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Showing content with the highest reputation on 03/20/2021 in all areas

  1. Hi Marc. I am very glad that you are back again.👋 The experiments that you mention are not very simple, whereas the experiment with the convex lens is the simplest possible. An experiment should be kept as simple as possible if man wants to come to the truth. Complicated experiments are not of much use because in such an experiment there are lots of factors in play, so that one cannot know how each factor contributes to the phenomenon. Descartes has already pointed out four hundred years ago that the problems (or experiments) should be divided in their simplest parts. But the
    1 point
  2. This article on how the light produces the colors I will begin with phenomena that everyone can see in daily life. If we look at the flame of a candle or a cigarette lighter in a dimly lit room, the flame is blue-violet in the lower part and yellow-orange in the upper part. If the part of the wick running over the wax is very short, then the flame is very small and it appears only blue. The flame of a gas stove is also blue, but as soon as we increase the gas supply, yellow tongues appear in the upper part of the flame. The smoke of a cigarette, whose smoke columns are not very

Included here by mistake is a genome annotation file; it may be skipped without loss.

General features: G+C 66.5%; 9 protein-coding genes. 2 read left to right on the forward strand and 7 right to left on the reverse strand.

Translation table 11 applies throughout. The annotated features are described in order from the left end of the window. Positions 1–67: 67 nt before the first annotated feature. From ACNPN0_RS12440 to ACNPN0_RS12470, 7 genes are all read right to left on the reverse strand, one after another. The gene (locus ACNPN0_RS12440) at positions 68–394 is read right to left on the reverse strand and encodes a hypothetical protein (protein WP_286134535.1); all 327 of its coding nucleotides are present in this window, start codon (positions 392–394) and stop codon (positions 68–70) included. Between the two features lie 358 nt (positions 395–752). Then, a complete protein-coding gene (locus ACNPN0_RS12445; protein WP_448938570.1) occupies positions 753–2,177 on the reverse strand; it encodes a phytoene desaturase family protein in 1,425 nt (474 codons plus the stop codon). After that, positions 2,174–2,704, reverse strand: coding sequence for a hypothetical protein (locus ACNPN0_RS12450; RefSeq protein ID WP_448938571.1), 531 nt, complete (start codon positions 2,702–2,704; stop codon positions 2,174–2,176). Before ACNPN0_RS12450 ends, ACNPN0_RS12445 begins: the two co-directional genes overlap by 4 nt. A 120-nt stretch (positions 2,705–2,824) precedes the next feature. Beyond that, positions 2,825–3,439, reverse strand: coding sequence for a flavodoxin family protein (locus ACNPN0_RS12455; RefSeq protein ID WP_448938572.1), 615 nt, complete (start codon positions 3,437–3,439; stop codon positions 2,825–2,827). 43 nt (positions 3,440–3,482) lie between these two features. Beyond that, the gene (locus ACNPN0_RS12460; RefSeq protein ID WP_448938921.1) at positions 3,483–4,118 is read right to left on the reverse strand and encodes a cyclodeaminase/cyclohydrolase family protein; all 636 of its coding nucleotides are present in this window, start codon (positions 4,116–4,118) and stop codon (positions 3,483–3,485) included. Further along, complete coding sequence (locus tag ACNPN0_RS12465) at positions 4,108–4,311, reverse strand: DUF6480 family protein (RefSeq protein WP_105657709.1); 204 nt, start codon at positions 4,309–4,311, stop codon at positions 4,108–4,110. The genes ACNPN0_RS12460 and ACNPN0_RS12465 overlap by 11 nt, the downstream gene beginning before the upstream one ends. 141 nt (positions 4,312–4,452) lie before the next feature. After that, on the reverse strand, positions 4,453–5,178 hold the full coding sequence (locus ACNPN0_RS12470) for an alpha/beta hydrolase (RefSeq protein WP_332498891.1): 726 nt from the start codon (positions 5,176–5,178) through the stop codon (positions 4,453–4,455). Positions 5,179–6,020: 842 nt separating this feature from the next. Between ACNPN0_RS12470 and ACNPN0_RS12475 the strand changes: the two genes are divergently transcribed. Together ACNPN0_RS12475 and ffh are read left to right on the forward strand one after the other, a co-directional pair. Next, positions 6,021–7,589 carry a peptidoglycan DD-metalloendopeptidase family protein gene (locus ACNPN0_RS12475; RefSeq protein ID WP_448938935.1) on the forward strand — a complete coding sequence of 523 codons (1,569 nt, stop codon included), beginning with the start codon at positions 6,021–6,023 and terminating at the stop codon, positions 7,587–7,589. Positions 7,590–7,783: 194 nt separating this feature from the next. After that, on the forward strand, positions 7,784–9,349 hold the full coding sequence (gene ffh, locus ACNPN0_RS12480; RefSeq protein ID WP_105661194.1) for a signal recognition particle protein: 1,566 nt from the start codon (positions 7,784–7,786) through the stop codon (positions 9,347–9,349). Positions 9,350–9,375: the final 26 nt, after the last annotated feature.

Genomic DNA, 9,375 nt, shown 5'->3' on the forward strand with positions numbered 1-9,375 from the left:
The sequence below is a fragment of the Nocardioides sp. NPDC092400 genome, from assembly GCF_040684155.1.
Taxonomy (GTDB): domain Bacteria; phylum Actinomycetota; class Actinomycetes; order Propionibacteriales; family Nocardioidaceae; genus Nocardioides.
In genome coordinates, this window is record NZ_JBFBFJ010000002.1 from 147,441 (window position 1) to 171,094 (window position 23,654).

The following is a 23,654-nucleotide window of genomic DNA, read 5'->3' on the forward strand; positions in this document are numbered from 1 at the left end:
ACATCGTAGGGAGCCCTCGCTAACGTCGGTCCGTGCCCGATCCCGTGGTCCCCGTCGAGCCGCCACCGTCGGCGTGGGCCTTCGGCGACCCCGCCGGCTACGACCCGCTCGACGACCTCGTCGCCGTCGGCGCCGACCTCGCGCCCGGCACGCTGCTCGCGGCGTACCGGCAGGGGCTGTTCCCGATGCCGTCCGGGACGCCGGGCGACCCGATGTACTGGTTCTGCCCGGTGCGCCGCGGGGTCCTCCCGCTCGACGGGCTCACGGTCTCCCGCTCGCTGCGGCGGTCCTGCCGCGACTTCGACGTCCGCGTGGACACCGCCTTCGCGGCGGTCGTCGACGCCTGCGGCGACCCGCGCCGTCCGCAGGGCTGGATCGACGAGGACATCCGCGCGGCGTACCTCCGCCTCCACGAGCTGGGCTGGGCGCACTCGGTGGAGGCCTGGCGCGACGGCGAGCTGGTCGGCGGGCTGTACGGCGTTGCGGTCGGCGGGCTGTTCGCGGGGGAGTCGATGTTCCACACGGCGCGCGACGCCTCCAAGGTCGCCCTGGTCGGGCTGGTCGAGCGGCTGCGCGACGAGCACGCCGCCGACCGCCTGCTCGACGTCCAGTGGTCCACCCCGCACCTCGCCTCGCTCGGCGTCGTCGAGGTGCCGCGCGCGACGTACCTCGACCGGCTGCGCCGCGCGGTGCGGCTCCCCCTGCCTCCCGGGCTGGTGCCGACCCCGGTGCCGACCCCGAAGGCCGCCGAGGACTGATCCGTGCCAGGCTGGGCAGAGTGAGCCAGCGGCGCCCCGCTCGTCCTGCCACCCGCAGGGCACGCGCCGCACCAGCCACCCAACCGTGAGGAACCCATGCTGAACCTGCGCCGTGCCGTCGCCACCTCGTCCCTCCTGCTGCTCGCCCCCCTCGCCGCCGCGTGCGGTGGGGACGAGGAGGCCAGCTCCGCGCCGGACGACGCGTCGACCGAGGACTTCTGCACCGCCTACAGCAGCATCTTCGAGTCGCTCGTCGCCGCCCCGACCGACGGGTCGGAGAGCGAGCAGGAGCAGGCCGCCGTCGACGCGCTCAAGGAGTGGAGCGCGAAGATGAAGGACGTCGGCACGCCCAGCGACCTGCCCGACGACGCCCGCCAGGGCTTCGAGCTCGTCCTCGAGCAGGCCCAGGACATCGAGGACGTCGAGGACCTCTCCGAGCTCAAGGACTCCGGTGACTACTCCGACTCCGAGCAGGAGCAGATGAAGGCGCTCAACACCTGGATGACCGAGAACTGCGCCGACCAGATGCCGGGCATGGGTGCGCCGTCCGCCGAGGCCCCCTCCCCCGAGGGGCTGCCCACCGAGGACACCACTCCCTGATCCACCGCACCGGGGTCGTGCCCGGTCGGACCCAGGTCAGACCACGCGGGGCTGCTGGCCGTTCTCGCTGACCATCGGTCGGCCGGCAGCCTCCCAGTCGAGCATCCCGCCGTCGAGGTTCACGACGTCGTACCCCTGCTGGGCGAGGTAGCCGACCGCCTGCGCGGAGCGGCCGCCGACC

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  3. I like what you are doing, great. Now I need to digest it. The illustrations that look like a target, are similar to the Newton's Rings. Which seem exactly like the famous "interference Patterns" of the Michelson and Morley Interferometer. I'm not convinced we are seeing two beams of light "interfering" with itself in the Interferometer. I'm not convinced that Light is actually a wave at all, but its certainly not a Photon Particle. Sure you can SIMULATE light acting like a wave, by sending out pulses at a high frequency, but maybe you can also send out a single continuous
    1 point
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